Does Agave Nectar degrade to fructose with conventional home baking? I read the inulin answers, but agave nectar is not "pure" inulin. It's a combo of fructose (mostly) and some glucose bound in polysaccaride chains. My understanding that at room to body temps, it's partially degraded (at any glucose-fructose bonds, but not at fructose-fructose bonds except maybe if intestinal flora degrade those bonds). But if I bake (about 350 degrees F) veggies with Agave Nectar, am I ending up with more fructose (molecular, as a mono-saccharide) than I stared with? Thanks for any info!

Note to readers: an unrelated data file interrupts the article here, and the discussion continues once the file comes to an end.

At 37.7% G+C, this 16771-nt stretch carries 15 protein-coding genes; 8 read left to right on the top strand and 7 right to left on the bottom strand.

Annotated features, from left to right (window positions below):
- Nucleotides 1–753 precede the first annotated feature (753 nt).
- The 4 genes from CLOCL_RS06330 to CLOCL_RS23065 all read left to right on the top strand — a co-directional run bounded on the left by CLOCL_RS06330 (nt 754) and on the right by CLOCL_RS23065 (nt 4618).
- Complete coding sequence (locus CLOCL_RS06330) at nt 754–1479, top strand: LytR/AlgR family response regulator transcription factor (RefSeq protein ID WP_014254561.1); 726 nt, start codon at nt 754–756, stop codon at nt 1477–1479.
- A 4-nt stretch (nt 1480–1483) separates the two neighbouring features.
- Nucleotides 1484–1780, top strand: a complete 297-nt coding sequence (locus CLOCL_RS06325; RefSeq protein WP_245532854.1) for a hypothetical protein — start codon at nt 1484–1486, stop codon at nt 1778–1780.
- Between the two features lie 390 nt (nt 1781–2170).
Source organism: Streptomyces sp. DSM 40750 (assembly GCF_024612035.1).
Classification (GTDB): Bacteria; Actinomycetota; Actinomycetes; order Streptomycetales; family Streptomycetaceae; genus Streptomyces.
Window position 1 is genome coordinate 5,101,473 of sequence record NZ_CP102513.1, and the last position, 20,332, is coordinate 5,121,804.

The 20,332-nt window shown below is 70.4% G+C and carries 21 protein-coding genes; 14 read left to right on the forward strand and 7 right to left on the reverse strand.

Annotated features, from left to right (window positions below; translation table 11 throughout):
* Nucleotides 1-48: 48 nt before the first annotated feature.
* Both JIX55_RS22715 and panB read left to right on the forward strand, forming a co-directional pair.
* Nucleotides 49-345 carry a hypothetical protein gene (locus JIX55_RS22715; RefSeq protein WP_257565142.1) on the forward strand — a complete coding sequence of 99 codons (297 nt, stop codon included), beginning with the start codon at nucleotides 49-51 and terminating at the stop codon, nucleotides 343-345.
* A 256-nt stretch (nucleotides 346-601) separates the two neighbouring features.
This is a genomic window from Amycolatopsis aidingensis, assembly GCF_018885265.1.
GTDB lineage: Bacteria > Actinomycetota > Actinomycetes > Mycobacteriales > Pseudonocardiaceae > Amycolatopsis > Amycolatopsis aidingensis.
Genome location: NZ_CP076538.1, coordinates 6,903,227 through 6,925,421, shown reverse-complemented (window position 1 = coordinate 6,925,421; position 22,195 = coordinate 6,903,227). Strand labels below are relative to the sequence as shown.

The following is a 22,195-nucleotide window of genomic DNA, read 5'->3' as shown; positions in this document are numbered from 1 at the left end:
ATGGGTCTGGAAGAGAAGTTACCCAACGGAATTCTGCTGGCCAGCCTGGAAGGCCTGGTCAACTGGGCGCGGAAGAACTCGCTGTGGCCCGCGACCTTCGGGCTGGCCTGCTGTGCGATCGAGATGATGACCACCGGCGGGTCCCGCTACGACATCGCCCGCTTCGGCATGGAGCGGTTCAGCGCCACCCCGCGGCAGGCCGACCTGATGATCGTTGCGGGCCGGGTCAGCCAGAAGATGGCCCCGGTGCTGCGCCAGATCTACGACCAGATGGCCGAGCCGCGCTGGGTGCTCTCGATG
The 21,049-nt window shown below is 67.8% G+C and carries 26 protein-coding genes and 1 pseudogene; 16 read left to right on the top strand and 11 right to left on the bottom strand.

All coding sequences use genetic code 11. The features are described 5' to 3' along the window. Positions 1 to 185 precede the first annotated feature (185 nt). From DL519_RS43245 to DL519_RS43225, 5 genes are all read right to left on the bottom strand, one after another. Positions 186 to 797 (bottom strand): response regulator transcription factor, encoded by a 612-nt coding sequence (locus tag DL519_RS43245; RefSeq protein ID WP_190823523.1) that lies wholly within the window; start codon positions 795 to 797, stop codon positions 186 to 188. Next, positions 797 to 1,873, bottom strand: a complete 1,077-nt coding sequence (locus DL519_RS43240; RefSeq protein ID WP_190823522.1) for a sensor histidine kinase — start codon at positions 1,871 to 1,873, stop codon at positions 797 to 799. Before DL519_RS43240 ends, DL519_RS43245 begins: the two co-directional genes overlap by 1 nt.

asked byrafaela (5)
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on September 17, 2011
at 07:32 PM
Most of the fructose is unbound like that in HFCS. It's likely a mixture of fructose, glucose and sucrose. It doesn't matter if it degrades during cooking, because the weak glycosidic bonds in sucrose are cleaved during absorption.